This 1961 Bentley Restomod Takes the EV to a New Level of Refinement

This 1961 Bentley Restomod Takes the EV to a New Level of Refinement
Courtesy of Lunaz

The Bentley S2 Continental is powered by an electric motor with 406 horsepower and 530 pound-feet of torque and has a range of up to 250 miles.

In the world's longest-running motoring event, London to Brighton Veteran Car Run, David Lorenz drove a fully electric Columbia built in Connecticut in 1902. With no weather protection and only 3.5 horsepower at his disposal, he traveled 60 miles from Hyde Park to England's south coast in torrential rain in November. 

As Lorenz’s madcap, slightly masochistic journey illustrates, electric cars are not new. By "upcycling" old cars with modern electric technology, Lunaz Design's founder hopes to connect the past to the present. As a result, he aims to build “usable, reliable and sustainable” classic cars, he says. 

The all-electric 1961 Bentley S2 Continental restomod of Lunaz. Courtesy of Lunaz

A stone's throw from the Hamilton Straight at Silverstone circuit in England, Lunaz is a homegrown British classics shop. Rolls-Royce Silver Cloud and Phantom V are among the vehicles that have been converted to electric power by the company, along with Jaguar XK120s, Aston Martins' DB6s and Range Rover Classics. A large proportion of orders come from the US, and production has ramped up to nearly two cars per week.  

“This all stems from a love for classic cars,” Lorenz explains as he shows me around the production facility. “I was inspired by Elon Musk and how Tesla broke the automotive mold.” Lunaz vehicles are taken back to a bare shell, then rebuilt to “concours standard”. An electric power train replaces the engine and transmission, and the chassis has been upgraded to handle it.

This 1961 Bentley S2 Continental is one of only four two-door sedans bodied by London coachbuilder James Young.


A car is built to order and customized with almost unlimited options for paint, trim, and personalization. “Some of the interesting requests we’ve had include a cigar humidor, a screen to display NFTs and a drinks cooler for a specific bottle of tequila,” Jen Holloway, former Q designer at Aston Martin, reveals.

Among the four Bentley S2 Continental restomods bodied by London coachbuilder James Young, I'm driving one of four that are particularly special. Lorenz calls it "the rarest vehicle ever converted to fully electric propulsion". The whereabouts of the other three cars are unknown. 

Courtesy of Lunaz

Rather than the factory-fitted 6.2-liter V-8, Lunaz installed an 80 kWh battery and two rear axle motors. The Bentley can cover zero to 62 mph in 6.9 seconds with 406 horsepower and 530 ft lbs of torque, both significantly more than the original engine could handle. Depending on how “spirited” you drive, the range can range between 180 miles and 250 miles.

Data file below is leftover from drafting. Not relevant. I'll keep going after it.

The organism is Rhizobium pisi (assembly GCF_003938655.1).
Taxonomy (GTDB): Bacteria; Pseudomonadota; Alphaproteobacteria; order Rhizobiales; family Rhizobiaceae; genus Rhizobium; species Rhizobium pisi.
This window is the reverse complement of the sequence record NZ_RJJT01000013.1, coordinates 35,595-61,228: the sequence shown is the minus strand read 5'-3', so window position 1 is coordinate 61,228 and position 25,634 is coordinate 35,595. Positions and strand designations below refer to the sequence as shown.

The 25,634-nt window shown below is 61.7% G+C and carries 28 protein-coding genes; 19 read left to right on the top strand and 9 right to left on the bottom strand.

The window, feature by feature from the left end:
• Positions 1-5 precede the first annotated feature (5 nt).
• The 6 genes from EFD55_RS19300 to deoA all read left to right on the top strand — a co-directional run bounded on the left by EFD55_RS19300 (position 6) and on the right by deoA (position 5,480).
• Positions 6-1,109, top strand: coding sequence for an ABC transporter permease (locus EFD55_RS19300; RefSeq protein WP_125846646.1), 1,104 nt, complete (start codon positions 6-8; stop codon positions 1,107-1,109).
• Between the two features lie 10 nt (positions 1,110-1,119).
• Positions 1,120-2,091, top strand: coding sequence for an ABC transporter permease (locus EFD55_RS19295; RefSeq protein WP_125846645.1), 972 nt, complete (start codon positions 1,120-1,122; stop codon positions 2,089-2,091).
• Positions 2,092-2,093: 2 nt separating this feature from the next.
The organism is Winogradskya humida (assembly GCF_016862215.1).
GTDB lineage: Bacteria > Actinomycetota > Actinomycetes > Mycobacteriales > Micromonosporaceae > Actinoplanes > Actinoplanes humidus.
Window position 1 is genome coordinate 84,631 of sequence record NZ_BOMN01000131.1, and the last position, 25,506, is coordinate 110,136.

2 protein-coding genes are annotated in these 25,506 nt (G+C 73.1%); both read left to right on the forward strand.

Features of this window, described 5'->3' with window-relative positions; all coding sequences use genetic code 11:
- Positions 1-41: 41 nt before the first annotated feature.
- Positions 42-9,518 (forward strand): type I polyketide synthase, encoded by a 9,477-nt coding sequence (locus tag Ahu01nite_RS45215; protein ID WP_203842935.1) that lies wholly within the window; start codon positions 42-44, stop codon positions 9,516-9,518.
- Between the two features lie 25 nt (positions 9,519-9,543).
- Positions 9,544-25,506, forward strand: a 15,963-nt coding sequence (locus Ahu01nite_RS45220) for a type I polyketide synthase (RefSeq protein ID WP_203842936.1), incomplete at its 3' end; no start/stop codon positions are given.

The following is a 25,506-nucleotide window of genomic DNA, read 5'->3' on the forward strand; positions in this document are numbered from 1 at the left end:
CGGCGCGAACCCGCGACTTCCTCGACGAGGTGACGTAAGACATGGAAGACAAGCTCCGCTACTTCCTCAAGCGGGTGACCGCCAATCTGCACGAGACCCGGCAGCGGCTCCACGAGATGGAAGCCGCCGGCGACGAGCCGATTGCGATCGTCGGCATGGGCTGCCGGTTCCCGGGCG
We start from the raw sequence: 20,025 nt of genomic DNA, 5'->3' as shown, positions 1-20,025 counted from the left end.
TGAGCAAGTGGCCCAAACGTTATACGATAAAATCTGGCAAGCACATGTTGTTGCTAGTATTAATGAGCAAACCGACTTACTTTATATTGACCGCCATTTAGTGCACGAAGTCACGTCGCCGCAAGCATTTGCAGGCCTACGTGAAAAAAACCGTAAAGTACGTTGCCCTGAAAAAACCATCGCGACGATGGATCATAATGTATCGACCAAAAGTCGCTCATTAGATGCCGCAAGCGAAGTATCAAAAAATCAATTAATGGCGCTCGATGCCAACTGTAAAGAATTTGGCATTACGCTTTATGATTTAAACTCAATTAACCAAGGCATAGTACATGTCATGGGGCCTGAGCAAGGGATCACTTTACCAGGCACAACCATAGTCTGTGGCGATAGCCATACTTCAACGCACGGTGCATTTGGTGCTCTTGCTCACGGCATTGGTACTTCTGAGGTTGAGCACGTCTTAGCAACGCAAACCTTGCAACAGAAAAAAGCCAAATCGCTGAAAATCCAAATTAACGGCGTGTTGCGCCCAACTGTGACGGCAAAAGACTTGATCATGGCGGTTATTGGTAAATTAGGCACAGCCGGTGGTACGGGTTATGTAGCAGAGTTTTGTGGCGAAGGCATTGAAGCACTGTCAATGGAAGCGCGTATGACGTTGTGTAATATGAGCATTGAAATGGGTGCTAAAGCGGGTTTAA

Courtesy of Lunaz

There are six-piston calipers at the front and four-piston calipers at the rear fitted to the existing suspension. The original car featured only drum brakes, which were electronically adjustable.  

The Bentley looks black in photos, but its deep paintwork reveals a subtle green tint in the stark winter sunshine. With broad shoulders, flowing fenders, and an elegant glasshouse with thin pillars, this machine is both sportsy and statesmanlike. A classic car with green flash license plates seems a bit out of place, too, since they are reserved exclusively for electric vehicles in the UK. 

Depending on driving intensity, the range can range from 180 miles to 250 miles. Courtesy of Lunaz

Apparently, Rich Report is of the opinion that the interior of this S2 Continental is similar to the interior of the car when it left Crewe six decades ago. Lunaz has restored the walnut dashboard and leather seats, and the Bakelite steering wheel and chrome toggle switches remain intact. One of the custom dials features a slide-out infotainment touchscreen and a digital display. Only the tequila fridge is missing.

With a wheelbase longer than an original Mini and an enormous rear overhang, the Bentley feels surprisingly small when you drive it today. It's a huge car with a huge wheelbase. As you drive through the narrow lanes that snake around Silverstone, it feels rather intimidating at first. The huge, thin-rimmed wheel feels light, but vaguer than a politician's promise, and it requires a lot of twirling.

Lunaz has restored the walnut dashboard. Courtesy of Lunaz

As I become accustomed to its laid-back demeanor, I begin to enjoy it. Like all electric cars, it is easy to drive, with two pedals and an easy column shift. Avon tires help make the ride as comfortable as you'd expect, and the beefy brakes feel reassuring - you can increase regen to drive one-pedal.

S2 Continental's long prow and "Flying B" hood ornament make it seem like a thoroughly aristocratic car when parked at SUV height. With its single-speed transmission and EV refinement, the car makes smooth, unruffled progress, while its ample torque from the electric motors picks up speed quickly. It has always been marketed as a car for those who love to drive. Rolls-Royces were purchased if you had a chauffeur.

An S2 Continental feels thoroughly aristocratic with its long prow and "Flying B" hood ornament. Courtesy of Lunaz

Lunaz's electric Bentleys start at around $475,000, but the cost depends greatly on the donor car, including this S2 Continental, which costs more than $60,000. There is no doubt that, in this case, converting a classic car to electric is a perfect match for the vehicle's character, despite some questions about the ethics of it. Considering how history might have played out, I believe Bentley would have chosen an electric vehicle if the electric era had arrived much sooner.

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